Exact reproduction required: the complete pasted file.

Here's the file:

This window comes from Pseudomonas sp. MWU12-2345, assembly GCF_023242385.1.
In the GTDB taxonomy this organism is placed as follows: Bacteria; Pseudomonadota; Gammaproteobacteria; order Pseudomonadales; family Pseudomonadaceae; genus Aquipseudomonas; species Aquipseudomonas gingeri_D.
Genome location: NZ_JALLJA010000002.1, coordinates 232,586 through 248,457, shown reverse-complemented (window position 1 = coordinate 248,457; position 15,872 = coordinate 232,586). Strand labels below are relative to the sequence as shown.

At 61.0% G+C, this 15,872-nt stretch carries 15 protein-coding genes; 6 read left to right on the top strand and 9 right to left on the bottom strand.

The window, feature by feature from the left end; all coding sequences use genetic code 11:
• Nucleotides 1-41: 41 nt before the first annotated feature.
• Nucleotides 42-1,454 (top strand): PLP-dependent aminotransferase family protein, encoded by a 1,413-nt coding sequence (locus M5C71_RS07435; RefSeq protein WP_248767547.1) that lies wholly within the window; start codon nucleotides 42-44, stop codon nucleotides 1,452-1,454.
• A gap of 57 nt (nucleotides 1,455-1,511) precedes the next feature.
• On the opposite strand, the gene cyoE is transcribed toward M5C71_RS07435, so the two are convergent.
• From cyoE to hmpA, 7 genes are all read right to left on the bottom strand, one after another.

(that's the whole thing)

This window comes from Pseudomonas sp. MWU12-2345, assembly GCF_023242385.1.
In the GTDB taxonomy this organism is placed as follows: Bacteria; Pseudomonadota; Gammaproteobacteria; order Pseudomonadales; family Pseudomonadaceae; genus Aquipseudomonas; species Aquipseudomonas gingeri_D.
Genome location: NZ_JALLJA010000002.1, coordinates 232,586 through 248,457, shown reverse-complemented (window position 1 = coordinate 248,457; position 15,872 = coordinate 232,586). Strand labels below are relative to the sequence as shown.

At 61.0% G+C, this 15,872-nt stretch carries 15 protein-coding genes; 6 read left to right on the top strand and 9 right to left on the bottom strand.

The window, feature by feature from the left end; all coding sequences use genetic code 11:
• Nucleotides 1-41: 41 nt before the first annotated feature.
• Nucleotides 42-1,454 (top strand): PLP-dependent aminotransferase family protein, encoded by a 1,413-nt coding sequence (locus M5C71_RS07435; RefSeq protein WP_248767547.1) that lies wholly within the window; start codon nucleotides 42-44, stop codon nucleotides 1,452-1,454.
• A gap of 57 nt (nucleotides 1,455-1,511) precedes the next feature.
• On the opposite strand, the gene cyoE is transcribed toward M5C71_RS07435, so the two are convergent.
• From cyoE to hmpA, 7 genes are all read right to left on the bottom strand, one after another.